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1904 World’s Fair—Exhibition of the Igorot Filipino People
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After the Philippine-American War ended in 1902, Americans became fascinated by the natives of the newly acquired territory, which led to the development of anthropological exhibits showcasing what “primitive” life was like in the Philippines. During this time period, anthropologists adopted an evolutionary perspective rooted in white superiority. One of the exhibits featured the Igorot people, who anthropologist Albert Jenks believed were the most uncivilized tribe in the Philippines. These exhibits/human zoos sparked the creation of negative stereotypes of both the Igorot people and the Filipino community. Students will view the video segment from Asian Americans and engage in activities and discussions to explore the power of perception and its impact on shaping the identities of Asian Americans. Students will also examine the U.S. politics and scientific theories that shaped the perception of Americans and sought to justify U.S. colonization in the Pacific and the mistreatment of the Filipino community.

2021 Social Science Standards Integrated with Ethnic Studies:
Civics and Government: HS.2, HS.9
Historical Knowledge: 5.22, 6.20, 6.21, 8.22, 8.25, HS.52, HS.63, HS.64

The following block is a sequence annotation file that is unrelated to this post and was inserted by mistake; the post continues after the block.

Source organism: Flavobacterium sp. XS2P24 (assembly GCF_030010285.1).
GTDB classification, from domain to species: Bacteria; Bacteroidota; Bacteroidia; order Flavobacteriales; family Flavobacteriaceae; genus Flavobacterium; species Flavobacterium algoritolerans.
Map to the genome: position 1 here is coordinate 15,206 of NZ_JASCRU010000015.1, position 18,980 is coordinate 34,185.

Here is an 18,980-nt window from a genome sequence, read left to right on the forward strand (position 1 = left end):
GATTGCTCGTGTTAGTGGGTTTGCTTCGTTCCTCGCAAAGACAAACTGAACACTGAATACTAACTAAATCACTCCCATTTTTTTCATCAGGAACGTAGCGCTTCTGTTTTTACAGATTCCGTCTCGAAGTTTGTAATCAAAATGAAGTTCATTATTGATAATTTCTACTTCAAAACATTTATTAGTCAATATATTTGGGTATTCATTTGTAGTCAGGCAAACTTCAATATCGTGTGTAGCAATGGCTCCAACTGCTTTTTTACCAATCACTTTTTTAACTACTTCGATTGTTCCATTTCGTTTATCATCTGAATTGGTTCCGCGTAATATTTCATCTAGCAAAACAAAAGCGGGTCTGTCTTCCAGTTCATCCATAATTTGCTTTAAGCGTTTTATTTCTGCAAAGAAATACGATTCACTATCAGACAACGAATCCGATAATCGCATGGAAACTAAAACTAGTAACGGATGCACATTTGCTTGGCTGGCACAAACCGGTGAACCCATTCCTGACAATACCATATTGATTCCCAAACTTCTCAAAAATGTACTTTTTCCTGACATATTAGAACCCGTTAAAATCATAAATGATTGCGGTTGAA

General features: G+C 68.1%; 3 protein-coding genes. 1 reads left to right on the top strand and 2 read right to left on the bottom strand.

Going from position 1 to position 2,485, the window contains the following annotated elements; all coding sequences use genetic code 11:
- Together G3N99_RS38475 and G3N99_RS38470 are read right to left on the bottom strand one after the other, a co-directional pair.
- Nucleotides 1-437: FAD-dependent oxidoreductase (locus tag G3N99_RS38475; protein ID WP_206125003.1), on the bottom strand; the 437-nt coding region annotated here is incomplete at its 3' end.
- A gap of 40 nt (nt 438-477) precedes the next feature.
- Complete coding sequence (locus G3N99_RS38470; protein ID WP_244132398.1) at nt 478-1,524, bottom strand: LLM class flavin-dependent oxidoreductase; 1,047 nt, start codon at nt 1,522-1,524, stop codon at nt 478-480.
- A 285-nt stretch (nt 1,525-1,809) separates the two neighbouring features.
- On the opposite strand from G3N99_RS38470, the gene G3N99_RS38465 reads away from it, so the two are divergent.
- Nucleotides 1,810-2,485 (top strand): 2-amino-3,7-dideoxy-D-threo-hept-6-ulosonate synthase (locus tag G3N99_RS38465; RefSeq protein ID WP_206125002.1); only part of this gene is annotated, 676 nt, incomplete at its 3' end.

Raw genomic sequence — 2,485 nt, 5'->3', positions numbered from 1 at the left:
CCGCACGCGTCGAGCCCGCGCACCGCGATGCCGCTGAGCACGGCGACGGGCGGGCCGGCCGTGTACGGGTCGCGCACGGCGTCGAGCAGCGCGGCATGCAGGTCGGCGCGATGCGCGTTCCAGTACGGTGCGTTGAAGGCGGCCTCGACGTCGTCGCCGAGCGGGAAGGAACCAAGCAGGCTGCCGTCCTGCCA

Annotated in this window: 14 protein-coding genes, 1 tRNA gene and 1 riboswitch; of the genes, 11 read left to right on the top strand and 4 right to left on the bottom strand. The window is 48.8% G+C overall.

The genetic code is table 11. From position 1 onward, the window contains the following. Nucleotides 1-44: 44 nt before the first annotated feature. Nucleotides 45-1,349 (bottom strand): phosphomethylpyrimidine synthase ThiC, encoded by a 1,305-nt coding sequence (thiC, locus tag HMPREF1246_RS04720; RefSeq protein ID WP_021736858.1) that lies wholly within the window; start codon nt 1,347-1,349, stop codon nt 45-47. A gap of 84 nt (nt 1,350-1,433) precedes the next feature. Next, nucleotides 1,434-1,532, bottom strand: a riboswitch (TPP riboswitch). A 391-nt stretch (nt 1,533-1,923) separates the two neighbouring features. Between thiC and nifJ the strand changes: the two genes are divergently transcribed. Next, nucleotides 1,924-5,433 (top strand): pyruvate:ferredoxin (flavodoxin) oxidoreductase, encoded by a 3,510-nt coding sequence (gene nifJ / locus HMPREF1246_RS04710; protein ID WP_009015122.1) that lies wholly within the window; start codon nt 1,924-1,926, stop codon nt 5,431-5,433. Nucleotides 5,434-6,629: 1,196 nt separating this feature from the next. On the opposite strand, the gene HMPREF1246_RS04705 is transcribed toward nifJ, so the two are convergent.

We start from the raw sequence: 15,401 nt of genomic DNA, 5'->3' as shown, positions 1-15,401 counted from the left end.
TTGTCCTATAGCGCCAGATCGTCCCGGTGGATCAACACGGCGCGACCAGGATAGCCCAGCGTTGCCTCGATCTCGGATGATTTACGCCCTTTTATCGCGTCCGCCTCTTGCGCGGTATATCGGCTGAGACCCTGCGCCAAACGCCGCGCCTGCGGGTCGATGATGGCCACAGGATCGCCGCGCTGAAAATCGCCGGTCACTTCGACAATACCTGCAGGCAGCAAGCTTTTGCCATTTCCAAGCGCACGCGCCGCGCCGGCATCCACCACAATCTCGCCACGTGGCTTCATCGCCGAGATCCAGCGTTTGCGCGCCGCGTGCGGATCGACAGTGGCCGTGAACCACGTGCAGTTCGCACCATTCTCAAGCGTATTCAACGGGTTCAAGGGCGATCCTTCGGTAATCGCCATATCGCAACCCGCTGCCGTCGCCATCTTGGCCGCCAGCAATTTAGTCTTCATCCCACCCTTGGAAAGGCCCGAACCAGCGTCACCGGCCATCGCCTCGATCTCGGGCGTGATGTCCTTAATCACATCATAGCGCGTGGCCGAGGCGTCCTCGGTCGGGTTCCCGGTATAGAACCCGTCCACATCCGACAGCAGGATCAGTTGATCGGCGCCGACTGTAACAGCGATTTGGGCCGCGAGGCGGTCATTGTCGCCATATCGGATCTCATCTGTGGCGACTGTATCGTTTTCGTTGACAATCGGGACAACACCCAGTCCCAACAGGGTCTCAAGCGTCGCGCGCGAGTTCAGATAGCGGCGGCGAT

Historical Thinking: 5.24, 7.25, 8.31, HS.67, HS.70
Social Science Analysis: 5.26, 5.27, 6.24, 7.27, 8.33, 8.34, 8.36, HS.72, HS.73, HS.74, HS.78

Subject:
English Language Arts
U.S. History
Material Type:
Lesson Plan
Author:
The Asian American Education Project
Date Added:
02/02/2023
AAPI Women Voices: Identity & Activism in Poetry
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Through this unit, students will explore Asian American and Pacific Islander (“AAPI”) women’s poetry in order to craft and inspire their own poetry. After analyzing and interpreting poems, students recognize poetry as a vehicle to express their own untold stories about events small and large.
This unit will expose students to voices of AAPI women poets. Their experiences will help facilitate a dialogue of identity, beauty, tradition and activism. Many students face these issues during this pivotal time of their development.